Saturday, July 2, 2011

As a Result



As a result of what my family has been through since my dad was diagnosed with cancer on October 23, I’ve learned that in the face of tragedy people will surprise you.

I’ve been surprised by some of the things not done or not said by certain people while my dad was sick and while my family has been grieving, but I’ve also been surprised by things that were done and said by others.  It’s been the latter that has kept the former from causing even more pain and grief.

As a result of some of these relationships, many of which have changed as much as I have over the past months, I struggle with the question of whether the actions or lack thereof are due to ignorance (not knowing what to say or do), insensitivity (not realizing how badly their support was needed), or indifference (not giving a Hoot, or at least being more interested in other things like having fun than in supporting me or my family), and I also struggle with the question of whether or not it even matters what the cause of lack of support from these people is.

Sometimes a bridge has been burned so badly that it is beyond repair, and what's really surprising about that is that in some cases I don't even have it in me anymore to care that I can't cross the River.

After a few months, it seemed like almost everyone I know assumed my time for grieving had expired and that I was back to living a normal life.  They didn’t see my tears as I lay my head on my pillow at night or hear my one-sided conversations with Dad as I drove to and from work each day.  How could I go back to “normal”?  I don’t even know what that is anymore.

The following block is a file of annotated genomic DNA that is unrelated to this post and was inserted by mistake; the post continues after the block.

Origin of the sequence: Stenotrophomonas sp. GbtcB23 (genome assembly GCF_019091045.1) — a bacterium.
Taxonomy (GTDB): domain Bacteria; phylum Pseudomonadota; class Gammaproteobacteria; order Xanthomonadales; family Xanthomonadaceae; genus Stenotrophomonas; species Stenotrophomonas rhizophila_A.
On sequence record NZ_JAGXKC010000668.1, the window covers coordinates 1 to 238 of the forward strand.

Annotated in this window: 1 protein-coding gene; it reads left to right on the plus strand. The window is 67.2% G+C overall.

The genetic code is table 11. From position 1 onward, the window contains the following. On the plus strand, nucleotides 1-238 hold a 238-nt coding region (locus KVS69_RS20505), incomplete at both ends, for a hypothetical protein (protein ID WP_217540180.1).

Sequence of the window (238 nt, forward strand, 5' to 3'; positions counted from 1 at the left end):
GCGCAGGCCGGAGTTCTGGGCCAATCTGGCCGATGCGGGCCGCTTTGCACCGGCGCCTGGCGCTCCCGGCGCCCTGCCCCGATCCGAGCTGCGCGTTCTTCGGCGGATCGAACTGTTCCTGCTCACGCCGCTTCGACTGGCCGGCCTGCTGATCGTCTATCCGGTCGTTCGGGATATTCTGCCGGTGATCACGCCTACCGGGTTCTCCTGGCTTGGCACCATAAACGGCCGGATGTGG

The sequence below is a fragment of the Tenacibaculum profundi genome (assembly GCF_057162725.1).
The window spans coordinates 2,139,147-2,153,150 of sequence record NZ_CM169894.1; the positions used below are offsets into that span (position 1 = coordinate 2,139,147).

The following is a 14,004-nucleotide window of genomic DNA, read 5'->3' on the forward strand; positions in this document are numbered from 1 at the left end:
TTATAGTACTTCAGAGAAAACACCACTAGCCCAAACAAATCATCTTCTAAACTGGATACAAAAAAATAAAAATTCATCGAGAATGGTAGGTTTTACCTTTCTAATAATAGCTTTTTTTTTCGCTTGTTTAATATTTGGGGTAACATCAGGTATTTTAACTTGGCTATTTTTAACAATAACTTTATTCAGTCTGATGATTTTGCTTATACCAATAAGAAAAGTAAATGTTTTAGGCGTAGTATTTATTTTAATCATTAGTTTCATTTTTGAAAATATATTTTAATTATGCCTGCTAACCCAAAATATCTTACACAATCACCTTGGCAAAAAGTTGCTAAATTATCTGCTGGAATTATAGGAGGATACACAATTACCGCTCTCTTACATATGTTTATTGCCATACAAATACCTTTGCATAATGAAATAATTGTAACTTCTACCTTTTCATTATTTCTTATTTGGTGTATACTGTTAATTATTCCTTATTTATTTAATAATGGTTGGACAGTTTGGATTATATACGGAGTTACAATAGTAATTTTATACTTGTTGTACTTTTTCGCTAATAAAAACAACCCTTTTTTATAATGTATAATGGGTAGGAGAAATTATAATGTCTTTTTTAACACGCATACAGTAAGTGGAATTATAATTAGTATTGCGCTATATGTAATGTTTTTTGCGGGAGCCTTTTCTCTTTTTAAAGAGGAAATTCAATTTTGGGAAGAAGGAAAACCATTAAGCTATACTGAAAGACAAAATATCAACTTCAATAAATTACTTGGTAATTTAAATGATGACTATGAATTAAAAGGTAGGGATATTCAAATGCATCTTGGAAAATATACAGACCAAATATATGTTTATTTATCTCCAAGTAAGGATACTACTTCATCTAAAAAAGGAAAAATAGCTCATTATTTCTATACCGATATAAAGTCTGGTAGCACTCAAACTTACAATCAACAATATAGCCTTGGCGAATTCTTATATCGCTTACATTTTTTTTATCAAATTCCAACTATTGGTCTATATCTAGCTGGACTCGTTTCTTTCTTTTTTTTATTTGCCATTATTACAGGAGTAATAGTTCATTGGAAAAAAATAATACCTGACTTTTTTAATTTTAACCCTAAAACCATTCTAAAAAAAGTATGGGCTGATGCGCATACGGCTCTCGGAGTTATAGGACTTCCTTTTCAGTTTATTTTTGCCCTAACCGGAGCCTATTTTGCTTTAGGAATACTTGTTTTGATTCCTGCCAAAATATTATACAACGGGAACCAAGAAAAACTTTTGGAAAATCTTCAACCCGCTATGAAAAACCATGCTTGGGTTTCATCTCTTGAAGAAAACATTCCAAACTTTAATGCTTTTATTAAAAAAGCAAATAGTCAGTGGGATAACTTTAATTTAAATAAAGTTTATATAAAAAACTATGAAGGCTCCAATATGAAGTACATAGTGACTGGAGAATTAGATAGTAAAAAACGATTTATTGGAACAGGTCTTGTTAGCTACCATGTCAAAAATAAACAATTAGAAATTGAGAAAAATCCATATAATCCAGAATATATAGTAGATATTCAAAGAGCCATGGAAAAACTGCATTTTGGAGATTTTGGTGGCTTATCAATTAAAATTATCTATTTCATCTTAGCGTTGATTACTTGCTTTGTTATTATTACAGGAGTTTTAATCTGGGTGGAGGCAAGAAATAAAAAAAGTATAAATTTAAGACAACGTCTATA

As a result of what happened to Dad, I’ve seen up close that bad things can happen to anyone at anytime.  As a result of this blanket of grief, I have hurt physically and emotionally worse than if someone had stabbed or burned me.  I want something that I cannot get back, ever. 

I’ve learned to speak the language of Tears.  I’ve learned that Shock is a shelter but that it’s not one I want to stand under for too long; it keeps me from feeling my dad’s spirit and makes me do crazy things that don’t help me or anyone else. 

In much the same way it is a surprise to find your car with a flat tire, it has surprised me that some people with whom I’ve discussed so many things in the past have yet to say much or even anything at all to me about my dad’s death or how I have changed because of it. 

As a result of what I've observed, I've learned that no matter how badly your heart is broken, the world doesn't stop for grief.

I've learned that our background and circumstances may have influenced who we are, but we are responsible for who we become.

I’ve realized that I need to figure out how to watch the film from a few rows back so that I can see the whole screen before me.

I’ve learned that grief is a journey, not a destination, and that the only way to get through it is to focus on what’s in the headlights on the road directly ahead.


Thursday, June 30, 2011

Lessons I Learned from My Dad Through Running


From the first day that we found out about Dad’s diagnosis until 75 days later when he went on ahead, my family and I kept detailed logs in spiral notebooks  to record everything involved in his care – grids of medication logs, fervent notes from conversations with doctors, comments he made that we wanted to share with whomever wasn’t there at the time, schedules of who would be with him when. 

One of the many elaborate schedules we kept for Dad during his illness


It helped us to keep things straight during a time when we weren’t always thinking straight, it gave us a place to write down questions and to-do lists, and it was a way for us to communicate with each other when we passed like ships in a harbor.